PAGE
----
The new take would shift the action to a private plane with Affleck playing a film star in the midst of Oscar campaigning who is given a ride to La on the jet of a wealthy and dangerous stranger. »
- Garth Franklin
Coming into the new year fresh off the success of "Gone Girl," it looked like the trio of David Fincher, Ben Affleck and author/screenwriter Gillian Flynn were eager to team up again. And indeed, a new project was announced, "Strangers," a remake of Alfred Hitchcock's "Strangers On A Train," but with a bit of a twist. But in the months that have passed, everyone has gotten very busy. Flynn and Fincher and gearing up "Utopia" for HBO, while Affleck has "Live By Night" and a solo Batman movie on his directing plate. So perhaps it's not a shock that Flynn has confirmed that "Strangers" is taking a back seat. "We’re all so overcommitted right now that we’ll see on that one," she told Vulture about the potential project. And while our knee-jerk reaction to remakes is to lament the lack of originality in Hollywood, this one did have an interesting concept. »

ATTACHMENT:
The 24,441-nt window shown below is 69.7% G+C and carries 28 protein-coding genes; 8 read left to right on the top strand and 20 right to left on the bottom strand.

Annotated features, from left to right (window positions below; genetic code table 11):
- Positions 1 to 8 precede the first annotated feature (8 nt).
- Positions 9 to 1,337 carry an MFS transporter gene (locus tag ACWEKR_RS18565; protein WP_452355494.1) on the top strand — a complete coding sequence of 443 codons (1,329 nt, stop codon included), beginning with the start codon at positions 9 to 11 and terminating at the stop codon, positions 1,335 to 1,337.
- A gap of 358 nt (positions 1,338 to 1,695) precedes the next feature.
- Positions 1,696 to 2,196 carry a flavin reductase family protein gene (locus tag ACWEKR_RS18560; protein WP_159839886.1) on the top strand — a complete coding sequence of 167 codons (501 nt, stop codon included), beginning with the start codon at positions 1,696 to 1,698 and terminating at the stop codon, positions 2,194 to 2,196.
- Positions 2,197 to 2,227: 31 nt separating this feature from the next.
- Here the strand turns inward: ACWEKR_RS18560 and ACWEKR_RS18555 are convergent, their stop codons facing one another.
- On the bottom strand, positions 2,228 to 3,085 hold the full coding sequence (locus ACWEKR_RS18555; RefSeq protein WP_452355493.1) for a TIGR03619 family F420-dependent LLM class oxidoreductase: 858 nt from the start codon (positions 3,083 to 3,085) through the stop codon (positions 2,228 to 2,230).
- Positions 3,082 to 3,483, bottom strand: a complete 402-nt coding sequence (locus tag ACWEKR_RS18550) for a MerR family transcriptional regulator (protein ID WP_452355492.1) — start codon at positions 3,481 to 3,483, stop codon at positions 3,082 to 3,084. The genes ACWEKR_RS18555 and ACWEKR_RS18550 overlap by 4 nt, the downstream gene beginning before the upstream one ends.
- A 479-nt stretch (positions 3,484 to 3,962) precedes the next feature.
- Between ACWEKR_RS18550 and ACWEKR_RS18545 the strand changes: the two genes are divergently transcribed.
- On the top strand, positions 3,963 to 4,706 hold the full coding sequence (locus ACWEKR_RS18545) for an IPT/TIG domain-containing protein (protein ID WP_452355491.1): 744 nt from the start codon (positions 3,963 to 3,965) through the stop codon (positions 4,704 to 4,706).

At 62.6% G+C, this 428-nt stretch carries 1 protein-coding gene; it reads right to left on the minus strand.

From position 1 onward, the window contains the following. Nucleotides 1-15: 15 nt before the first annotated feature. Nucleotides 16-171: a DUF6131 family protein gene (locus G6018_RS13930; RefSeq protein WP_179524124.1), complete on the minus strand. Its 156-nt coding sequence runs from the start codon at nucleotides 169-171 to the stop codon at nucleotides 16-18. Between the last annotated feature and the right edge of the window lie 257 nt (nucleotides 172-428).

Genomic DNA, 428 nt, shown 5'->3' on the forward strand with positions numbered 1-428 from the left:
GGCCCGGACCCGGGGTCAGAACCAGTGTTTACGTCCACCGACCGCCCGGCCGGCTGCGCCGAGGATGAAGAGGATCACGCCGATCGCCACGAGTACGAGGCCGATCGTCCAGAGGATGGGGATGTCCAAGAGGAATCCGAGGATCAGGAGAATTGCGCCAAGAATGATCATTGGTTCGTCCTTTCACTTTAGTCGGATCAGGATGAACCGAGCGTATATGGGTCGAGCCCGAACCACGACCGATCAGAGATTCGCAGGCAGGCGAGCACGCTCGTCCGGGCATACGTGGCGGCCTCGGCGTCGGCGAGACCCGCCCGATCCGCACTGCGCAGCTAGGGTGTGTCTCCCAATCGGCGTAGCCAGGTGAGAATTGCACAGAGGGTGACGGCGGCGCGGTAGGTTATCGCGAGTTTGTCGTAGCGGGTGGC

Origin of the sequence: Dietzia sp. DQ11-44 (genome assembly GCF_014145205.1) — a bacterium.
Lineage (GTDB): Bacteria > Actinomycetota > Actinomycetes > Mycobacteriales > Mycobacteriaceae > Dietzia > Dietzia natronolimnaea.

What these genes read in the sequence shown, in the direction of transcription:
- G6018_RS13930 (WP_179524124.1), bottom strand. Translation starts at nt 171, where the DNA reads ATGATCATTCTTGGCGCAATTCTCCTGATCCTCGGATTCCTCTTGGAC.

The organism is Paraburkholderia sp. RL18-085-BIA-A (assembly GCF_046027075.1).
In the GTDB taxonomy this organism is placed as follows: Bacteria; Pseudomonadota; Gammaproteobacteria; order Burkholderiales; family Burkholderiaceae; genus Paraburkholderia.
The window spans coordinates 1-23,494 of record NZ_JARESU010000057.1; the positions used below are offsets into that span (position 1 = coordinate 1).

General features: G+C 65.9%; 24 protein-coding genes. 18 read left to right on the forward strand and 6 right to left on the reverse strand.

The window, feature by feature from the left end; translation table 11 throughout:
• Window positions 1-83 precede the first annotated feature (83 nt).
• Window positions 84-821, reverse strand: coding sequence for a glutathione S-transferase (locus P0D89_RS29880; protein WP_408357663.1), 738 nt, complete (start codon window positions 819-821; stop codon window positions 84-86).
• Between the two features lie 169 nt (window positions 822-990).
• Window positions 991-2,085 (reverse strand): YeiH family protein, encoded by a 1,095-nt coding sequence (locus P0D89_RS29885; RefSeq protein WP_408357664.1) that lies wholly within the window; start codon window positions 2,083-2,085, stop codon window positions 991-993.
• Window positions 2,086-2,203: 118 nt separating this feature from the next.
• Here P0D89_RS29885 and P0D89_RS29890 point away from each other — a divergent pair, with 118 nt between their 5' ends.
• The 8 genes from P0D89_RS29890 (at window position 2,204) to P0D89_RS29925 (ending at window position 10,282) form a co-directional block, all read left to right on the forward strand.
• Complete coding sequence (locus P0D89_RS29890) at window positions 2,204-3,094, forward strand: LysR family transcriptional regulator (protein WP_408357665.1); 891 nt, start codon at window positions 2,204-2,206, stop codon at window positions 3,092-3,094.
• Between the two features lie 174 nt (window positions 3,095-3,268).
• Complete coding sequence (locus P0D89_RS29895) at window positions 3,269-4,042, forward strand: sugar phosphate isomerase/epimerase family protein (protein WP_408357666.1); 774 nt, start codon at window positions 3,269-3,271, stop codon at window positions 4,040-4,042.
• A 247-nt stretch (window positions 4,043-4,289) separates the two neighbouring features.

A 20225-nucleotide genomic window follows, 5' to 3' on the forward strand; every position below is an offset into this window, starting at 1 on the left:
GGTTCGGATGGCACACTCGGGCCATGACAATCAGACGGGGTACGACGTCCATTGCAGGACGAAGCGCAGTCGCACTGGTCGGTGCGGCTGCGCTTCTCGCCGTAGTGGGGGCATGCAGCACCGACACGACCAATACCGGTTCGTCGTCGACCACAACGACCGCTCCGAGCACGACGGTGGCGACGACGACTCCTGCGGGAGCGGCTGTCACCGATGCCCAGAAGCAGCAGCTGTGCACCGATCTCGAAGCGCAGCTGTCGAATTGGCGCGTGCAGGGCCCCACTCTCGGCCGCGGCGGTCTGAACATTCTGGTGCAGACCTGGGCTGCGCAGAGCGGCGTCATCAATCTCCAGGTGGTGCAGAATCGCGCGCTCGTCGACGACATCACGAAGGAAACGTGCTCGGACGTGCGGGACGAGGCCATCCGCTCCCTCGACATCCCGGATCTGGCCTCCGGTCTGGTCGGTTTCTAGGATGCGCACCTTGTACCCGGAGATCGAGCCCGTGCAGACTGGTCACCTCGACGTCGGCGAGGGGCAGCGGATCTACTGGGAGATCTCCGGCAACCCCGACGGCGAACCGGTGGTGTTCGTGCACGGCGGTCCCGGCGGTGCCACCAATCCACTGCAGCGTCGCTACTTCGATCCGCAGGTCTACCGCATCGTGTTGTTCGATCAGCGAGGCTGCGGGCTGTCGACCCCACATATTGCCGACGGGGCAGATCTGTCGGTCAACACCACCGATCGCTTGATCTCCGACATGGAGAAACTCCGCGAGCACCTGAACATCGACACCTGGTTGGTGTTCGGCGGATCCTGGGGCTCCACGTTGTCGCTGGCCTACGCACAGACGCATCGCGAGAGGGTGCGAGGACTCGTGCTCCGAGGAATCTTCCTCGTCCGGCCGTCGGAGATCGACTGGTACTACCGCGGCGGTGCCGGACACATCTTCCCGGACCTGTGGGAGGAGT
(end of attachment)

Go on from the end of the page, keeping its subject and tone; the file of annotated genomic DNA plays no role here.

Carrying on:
- Kevin Jagernauth
Last January, a major movie package was announced with some high-profile principals attached: David Fincher had come onboard to direct Ben Affleck in a remake of Alfred Hitchcock's Strangers on a Train, this one casting Affleck as an Oscar-campaigning movie star who gets embroiled in a murder plot. Even better, the film would be scripted by Gillian Flynn, who worked malevolent magic with Fincher on their movie Gone Girl. Since that announcement was made, though, Affleck's Batman-studded dance card has quickly filled up with other movies, while both Fincher and Flynn have both lined up several new projects. What does that mean for their Strangers remake?We asked Flynn about it last night at the Chateau Marmont, where she was attending a party for the movie Dark Places (based on her book), sponsored by Apothic Wines and Svedka Vodka. "We’re all so overcommitted right now that we’ll see on that one, »
- Jenny Peters